Saturday, November 26, 2011

Quinoa Stuffed Acorn Squash

Cheers to doing things a little differently... just because different is what feels right. 
There are many ways this mantra has come up for me this year, in my relationships, my career, and my food. 

Traditionally, The Holidays are a time to gorge oneself on nutritionally empty foods. Of course this can be fun in the moment. But that 'good' feeling passes soon after the food passes one's lips. This holiday season I can't help but to think deeply about how I am feeding myself in terms of the food that I put in my belly and my primary foods. To learn more about primary foods, click here and/or ask me to explain more.

Thank you Rachel Kurtz, the author of the fabulous vegetarian cooking blog at, for this delicious gluten free fall dish. I served the stuffing, sans squash, as a side at our organic Thanksgiving Feast this year.

Acorn Squash with Quinoa Stuffing
3/4 cup uncooked quinoa
1-1/2 cups vegetable broth or water to cook quinoa
2 large acorn squashes, halved and seeds scooped out and insides rubbed with olive oil
1 TBS olive oil
1 cup minced onion
1/2 lb. mushrooms, minced
1 clove garlic, minced
2 stalks celery, minced
1/2 tsp salt
black pepper
1/2 tsp sage
1/2 tsp thyme
2 TBS lemon juice
1/4 cup chopped walnuts
1/4 cup raw sunflower seeds
1 apple, cored and chopped
6 dried apricots, minced

Wednesday, November 16, 2011

Are you "terrible at remembering names"?

'Tis the season for socializing! Weekend after weekend we spend the holiday months meeting new people and reaquainting with long lost relatives, often in busy distracting party environments. This can be either an energizing prospect or a terrifying one for many reasons. One of them being: all those new names and faces to file away in our memories! I am often intrigued by how many people, immediately after the handshake, will say "I'm terrible with names." In my head , I reply "well yeah, with that attitude you are!" Like many things in life, when we set the intention about our skill or weakness it is likely to come true. I invite you to take a different approach. Start saying "I like remembering names" or maybe even "I'm GOOD at remembering names." And you can be, if you use some simple tools and techniques.

1. Set the intention. "I'm good at remembering names." Doesn't it feel good when you remember someone's name without skipping a beat? Have you noticed how good it feels when someone remembers your name? It might make you feel important, valued, and special. Set the intention that you will remember a new persons name by using the power of your mind, because everyone benefits.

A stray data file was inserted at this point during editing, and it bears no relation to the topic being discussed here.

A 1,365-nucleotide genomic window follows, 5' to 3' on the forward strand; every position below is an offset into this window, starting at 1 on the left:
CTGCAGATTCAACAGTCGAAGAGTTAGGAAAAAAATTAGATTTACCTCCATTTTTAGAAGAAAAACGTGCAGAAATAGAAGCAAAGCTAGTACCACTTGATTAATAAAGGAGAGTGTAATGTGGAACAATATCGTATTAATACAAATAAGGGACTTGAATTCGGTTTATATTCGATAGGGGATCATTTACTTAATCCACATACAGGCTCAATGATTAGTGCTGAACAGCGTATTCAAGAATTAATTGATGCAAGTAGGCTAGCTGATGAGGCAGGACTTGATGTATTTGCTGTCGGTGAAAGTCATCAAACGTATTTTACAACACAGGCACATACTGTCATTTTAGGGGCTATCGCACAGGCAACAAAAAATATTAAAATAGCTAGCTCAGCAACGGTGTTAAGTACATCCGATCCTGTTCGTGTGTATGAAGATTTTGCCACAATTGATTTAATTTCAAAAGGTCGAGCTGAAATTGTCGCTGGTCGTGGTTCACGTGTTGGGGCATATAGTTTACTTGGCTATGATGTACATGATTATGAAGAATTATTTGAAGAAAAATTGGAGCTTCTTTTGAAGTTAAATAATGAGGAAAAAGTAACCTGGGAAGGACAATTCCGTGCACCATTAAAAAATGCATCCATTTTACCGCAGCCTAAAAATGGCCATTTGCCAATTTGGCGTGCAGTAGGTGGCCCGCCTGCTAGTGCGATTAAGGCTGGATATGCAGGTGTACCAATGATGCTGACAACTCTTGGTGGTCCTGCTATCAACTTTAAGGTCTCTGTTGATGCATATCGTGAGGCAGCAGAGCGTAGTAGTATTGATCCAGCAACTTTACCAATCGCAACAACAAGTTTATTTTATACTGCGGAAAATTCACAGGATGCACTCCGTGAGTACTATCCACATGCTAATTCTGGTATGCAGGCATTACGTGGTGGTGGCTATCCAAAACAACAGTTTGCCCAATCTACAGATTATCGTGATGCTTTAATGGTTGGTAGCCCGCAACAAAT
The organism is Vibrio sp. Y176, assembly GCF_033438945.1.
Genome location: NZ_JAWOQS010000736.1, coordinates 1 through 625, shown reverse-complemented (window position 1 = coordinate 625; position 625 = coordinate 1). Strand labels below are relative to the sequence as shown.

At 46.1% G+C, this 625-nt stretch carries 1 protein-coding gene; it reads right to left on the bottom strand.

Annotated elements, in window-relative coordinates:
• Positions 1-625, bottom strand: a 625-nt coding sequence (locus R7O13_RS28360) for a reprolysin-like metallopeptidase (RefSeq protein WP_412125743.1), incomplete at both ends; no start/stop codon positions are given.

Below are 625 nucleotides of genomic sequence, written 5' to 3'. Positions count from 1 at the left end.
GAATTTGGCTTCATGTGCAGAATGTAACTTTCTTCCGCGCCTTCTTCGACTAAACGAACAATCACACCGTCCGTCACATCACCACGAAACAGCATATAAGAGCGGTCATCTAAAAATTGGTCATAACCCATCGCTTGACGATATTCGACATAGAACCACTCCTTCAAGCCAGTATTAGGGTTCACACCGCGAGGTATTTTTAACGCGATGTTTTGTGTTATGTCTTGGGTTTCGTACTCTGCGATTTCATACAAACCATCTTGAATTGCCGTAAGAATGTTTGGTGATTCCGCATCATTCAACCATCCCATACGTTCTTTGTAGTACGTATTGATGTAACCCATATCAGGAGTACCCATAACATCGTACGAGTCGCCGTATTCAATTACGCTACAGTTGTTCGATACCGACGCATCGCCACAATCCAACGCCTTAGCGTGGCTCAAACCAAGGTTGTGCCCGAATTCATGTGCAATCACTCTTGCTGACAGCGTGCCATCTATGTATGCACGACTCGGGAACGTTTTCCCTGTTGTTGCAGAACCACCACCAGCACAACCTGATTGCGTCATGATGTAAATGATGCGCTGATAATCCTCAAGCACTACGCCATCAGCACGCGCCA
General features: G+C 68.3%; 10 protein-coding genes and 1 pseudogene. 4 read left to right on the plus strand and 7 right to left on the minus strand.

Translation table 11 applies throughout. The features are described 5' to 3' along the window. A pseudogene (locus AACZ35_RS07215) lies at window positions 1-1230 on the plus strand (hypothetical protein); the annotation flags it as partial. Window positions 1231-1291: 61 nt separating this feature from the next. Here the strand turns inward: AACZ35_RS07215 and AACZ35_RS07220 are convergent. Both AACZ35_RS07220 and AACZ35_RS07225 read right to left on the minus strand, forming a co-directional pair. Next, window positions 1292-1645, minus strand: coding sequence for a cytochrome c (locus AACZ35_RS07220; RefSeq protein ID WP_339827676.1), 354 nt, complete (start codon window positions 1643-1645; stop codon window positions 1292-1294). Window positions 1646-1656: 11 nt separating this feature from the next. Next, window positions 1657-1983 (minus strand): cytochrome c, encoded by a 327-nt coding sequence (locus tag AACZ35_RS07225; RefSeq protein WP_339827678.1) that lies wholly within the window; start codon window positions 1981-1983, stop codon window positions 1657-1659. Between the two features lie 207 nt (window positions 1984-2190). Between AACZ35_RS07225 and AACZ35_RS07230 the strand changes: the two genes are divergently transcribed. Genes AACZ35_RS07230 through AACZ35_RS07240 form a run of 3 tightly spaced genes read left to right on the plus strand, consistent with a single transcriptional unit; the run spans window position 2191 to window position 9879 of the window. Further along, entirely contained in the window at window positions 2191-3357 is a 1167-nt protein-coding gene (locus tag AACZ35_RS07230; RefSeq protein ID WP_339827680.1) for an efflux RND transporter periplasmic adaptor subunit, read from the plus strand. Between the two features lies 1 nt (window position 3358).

2. Pay attention. You know it's coming. The handshake or hug and that single precious moment when the name is uttered. "I'm Susan, nice to meet you" or "Im so excited to introduce you to my partner Joe." Be ready. Avoid thinking about what you will say next or worrying about the impression you are making. When you pay attention in that moment you give your brain the best shot at encoding the information.

3. Repetition. Repeat the person's name out loud. Each time you repeat a bit of information, either silently or aloud, the information sticks a bit more. You might even say "Joe, ok, I want to remember that." Not only will you get an extra repetition in, but they may even think "hey I'm important enough to remember!"

4. Association. Use this tried and true memory strategy to "link new information to old knowledge." There are a few ways to do this. There is the standard link: Joe, like my childhood friend Joe. The more abstract link: Christine who I met at the Christmas party. Or a more creative link, like the one my partner and I often use to introduce ourselves: Dillan and Brenda, like the famous couple from 90210.

5. Be Humble. If you forget, just ask. Apologize and say "could you repeat your name for me?" Your communication partner may have forgotten your name and be relieved at the opportunity for an introduction do-over.

Give it a try, and see how setting intentions, using memory strategies, and being humble can benefit you in other parts of your life. I'd love to hear from you. Feel free to post any reactions or additional strategies that work for you.

Saturday, November 12, 2011

Express Yourself!

This weekend I waited in the lobby while my partner Dillan auditioned for a part in a new improv troupe. I sat in the lobby knitting my newest project: a pair of leg warmers. Purple, of course. As I sat in the chair, listening to the laughter and creativity just bursting from the audition room and knitting away, I felt so grateful for this moment of 'healthy expression' we were both creating. Both of us are self-proclaimed artists and are experienced with a wide variety of media. For me, these include drawing, painting, sewing, knitting, dance, general styling, etc. Sometimes I go a while without prioritizing Healthy Artistic Expression. But I know that when I create the time and space in my life for my creative outlets my mind is noticeably freer.